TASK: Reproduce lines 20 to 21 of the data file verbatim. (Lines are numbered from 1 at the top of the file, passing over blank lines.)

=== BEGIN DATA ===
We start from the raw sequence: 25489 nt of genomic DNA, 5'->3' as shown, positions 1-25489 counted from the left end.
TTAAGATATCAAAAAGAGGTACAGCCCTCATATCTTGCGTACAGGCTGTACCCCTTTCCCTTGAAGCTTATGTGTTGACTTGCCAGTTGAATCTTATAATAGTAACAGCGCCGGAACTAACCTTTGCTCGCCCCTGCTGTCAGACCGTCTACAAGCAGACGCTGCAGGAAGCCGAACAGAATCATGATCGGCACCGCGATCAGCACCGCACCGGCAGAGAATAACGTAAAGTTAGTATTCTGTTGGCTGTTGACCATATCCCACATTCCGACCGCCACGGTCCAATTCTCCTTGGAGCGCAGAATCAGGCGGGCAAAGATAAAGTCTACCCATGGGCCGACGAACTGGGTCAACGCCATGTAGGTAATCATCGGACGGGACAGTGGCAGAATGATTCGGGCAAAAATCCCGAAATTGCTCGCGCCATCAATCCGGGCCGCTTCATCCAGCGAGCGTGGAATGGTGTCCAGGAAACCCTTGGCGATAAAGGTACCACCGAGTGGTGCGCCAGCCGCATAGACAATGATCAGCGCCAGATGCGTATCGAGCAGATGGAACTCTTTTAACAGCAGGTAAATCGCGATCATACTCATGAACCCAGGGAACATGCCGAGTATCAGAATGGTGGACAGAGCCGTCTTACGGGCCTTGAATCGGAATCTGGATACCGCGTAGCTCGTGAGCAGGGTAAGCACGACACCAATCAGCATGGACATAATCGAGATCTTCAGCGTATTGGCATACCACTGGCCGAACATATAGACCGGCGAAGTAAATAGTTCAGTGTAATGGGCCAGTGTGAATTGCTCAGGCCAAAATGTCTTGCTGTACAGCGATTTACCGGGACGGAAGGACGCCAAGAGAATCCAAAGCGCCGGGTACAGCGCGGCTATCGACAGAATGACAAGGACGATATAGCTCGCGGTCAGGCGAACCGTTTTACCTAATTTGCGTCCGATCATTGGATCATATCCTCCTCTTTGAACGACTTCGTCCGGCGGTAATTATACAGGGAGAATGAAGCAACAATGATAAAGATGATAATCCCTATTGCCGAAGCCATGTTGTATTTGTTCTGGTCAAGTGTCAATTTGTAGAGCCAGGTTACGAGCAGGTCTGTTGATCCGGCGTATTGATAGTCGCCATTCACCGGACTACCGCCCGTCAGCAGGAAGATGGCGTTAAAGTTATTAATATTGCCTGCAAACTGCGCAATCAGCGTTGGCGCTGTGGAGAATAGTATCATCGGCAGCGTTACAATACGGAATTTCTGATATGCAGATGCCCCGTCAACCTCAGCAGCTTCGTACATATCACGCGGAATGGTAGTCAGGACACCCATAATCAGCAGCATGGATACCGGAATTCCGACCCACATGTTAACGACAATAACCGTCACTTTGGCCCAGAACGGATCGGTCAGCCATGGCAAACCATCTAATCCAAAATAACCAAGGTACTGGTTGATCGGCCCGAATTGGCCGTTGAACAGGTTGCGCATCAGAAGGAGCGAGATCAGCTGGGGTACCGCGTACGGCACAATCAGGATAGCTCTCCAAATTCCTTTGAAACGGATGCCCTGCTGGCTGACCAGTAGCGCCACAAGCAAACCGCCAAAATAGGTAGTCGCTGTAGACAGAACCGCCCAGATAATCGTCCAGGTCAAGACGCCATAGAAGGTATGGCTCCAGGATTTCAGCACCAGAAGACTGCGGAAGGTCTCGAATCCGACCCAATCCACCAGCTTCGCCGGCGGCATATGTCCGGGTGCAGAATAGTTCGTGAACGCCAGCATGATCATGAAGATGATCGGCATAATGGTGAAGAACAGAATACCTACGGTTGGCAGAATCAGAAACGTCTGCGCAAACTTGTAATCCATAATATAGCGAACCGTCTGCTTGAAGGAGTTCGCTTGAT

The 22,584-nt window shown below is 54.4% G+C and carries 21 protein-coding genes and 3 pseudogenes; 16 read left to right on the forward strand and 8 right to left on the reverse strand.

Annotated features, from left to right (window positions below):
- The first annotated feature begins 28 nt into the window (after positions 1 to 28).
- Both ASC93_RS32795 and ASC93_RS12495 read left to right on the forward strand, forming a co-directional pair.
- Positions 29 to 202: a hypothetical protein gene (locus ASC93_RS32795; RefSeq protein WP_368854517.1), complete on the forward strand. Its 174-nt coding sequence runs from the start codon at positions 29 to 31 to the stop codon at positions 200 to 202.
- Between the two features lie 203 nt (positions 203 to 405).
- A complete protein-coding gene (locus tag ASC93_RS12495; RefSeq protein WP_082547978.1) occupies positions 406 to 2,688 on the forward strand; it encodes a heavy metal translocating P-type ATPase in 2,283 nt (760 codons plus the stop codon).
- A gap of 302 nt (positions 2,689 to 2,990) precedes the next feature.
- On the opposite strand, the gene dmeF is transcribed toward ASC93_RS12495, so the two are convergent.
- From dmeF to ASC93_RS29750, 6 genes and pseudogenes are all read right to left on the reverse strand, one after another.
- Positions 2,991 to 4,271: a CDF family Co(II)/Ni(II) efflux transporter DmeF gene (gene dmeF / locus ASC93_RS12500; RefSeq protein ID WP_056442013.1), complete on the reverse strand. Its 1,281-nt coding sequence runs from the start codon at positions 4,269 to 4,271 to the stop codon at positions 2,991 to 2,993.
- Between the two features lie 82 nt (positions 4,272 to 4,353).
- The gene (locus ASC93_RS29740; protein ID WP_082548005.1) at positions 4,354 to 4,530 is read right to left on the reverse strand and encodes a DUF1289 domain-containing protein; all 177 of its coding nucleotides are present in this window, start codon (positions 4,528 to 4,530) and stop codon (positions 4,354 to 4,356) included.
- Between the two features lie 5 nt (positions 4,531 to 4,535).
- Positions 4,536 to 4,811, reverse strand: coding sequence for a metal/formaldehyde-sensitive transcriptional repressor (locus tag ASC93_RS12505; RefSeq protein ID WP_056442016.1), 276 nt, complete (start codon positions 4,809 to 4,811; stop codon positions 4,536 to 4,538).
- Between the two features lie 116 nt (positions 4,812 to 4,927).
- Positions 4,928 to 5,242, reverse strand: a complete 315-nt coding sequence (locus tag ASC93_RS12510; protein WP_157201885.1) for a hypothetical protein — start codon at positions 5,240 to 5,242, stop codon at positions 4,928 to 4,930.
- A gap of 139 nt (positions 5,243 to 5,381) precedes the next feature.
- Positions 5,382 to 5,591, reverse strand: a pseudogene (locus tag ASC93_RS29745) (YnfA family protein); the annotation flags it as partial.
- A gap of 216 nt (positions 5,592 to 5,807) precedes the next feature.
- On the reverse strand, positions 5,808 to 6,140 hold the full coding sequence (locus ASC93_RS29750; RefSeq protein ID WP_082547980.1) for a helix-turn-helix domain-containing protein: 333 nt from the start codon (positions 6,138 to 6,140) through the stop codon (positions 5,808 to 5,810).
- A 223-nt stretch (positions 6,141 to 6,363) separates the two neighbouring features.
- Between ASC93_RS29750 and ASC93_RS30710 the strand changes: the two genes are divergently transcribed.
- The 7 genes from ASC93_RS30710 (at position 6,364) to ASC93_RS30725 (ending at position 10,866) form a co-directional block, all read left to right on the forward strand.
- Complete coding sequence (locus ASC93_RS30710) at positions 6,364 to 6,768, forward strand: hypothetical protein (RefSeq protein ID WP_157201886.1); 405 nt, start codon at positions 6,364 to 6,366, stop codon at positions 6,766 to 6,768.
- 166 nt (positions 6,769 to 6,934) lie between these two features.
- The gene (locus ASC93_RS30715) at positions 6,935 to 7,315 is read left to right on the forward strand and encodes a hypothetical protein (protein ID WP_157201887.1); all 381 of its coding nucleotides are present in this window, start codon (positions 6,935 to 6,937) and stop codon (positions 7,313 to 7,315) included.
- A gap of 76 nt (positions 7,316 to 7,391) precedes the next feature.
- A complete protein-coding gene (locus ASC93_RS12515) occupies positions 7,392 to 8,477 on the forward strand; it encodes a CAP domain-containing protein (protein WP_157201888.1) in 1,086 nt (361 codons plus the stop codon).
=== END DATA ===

- A gap of 139 nt (positions 5,243 to 5,381) precedes the next feature.
- Positions 5,382 to 5,591, reverse strand: a pseudogene (locus tag ASC93_RS29745) (YnfA family protein); the annotation flags it as partial.